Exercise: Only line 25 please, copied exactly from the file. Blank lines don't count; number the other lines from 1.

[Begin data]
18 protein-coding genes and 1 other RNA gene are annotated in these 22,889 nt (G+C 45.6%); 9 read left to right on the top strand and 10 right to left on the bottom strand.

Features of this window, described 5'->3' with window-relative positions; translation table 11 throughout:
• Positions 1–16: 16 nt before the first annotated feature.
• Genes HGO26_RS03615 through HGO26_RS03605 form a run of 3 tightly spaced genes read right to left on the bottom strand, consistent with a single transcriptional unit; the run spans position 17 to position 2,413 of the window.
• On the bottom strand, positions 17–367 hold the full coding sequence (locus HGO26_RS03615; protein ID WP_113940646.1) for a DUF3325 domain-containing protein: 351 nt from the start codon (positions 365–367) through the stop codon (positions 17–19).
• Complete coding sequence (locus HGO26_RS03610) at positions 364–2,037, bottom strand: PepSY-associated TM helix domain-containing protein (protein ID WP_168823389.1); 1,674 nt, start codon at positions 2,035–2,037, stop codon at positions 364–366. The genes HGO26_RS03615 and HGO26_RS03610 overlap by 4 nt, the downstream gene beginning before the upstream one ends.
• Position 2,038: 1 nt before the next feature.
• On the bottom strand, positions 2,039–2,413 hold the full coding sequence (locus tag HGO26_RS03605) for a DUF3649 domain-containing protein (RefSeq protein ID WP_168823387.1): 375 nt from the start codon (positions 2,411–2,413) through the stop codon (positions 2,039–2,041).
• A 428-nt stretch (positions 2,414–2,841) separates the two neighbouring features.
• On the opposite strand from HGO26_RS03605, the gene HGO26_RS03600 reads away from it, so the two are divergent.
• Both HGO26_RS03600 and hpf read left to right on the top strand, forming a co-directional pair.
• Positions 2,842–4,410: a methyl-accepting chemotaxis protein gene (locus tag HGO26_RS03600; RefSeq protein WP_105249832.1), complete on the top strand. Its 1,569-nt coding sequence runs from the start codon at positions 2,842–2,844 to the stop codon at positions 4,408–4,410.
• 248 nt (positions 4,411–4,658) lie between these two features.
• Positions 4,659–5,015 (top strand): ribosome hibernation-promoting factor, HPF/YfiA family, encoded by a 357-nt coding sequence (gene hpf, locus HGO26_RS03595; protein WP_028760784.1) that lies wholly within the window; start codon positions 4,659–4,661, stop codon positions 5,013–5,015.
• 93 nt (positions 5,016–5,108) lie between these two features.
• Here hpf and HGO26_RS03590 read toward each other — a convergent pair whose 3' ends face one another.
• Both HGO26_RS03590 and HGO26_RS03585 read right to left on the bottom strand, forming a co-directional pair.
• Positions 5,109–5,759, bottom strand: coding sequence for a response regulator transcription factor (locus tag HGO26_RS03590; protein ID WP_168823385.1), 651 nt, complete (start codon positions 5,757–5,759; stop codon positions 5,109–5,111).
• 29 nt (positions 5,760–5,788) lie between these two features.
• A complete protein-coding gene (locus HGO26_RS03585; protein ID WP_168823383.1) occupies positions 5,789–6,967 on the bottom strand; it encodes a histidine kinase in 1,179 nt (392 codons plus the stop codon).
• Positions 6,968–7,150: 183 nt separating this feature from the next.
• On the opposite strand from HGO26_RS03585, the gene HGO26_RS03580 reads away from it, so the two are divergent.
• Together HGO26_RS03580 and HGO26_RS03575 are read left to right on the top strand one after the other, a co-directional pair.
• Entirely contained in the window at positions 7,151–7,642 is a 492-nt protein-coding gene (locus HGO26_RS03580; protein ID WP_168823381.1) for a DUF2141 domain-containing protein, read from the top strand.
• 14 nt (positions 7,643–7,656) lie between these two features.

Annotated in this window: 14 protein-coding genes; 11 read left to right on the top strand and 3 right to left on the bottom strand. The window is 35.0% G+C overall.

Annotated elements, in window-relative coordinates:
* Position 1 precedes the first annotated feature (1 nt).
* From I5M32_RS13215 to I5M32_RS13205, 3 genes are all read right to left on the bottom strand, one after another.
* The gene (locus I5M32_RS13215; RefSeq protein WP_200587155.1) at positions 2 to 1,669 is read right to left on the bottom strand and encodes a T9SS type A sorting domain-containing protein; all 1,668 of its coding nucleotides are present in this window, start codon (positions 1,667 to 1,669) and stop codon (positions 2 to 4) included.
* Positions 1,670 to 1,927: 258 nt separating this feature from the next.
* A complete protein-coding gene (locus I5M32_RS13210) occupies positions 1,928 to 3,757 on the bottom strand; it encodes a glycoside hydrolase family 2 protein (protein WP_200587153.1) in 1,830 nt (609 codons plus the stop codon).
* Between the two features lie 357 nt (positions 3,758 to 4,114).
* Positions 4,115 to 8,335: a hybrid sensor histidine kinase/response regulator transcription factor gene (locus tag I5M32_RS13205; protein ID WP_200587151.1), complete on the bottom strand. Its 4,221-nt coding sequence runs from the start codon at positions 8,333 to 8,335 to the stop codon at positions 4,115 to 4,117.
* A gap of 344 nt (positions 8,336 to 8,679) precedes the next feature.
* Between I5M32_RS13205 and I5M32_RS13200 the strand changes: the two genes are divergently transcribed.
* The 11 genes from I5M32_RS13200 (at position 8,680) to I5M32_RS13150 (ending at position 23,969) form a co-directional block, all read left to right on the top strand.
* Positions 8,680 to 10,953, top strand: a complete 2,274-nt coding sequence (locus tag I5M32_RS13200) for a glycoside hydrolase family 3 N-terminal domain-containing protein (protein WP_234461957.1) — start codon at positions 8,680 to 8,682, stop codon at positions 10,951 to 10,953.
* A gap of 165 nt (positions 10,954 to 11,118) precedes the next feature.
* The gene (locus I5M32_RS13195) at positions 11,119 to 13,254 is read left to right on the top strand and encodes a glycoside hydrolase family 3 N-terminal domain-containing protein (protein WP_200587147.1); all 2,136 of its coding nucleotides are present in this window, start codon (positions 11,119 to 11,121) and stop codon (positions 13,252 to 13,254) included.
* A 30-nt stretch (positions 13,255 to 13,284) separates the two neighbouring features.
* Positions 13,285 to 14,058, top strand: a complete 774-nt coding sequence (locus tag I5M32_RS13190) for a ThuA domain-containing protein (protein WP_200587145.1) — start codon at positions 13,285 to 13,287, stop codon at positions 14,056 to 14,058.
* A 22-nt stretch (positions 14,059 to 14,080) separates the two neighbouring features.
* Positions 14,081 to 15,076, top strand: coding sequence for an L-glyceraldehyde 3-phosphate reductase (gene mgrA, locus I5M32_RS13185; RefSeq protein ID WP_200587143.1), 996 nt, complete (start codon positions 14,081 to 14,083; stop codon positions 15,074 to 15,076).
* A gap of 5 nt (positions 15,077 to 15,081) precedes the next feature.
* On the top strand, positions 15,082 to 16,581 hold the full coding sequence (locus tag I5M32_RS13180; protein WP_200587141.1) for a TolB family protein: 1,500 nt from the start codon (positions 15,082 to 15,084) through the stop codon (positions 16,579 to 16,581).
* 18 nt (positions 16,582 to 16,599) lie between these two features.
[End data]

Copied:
• 14 nt (positions 7,643–7,656) lie between these two features.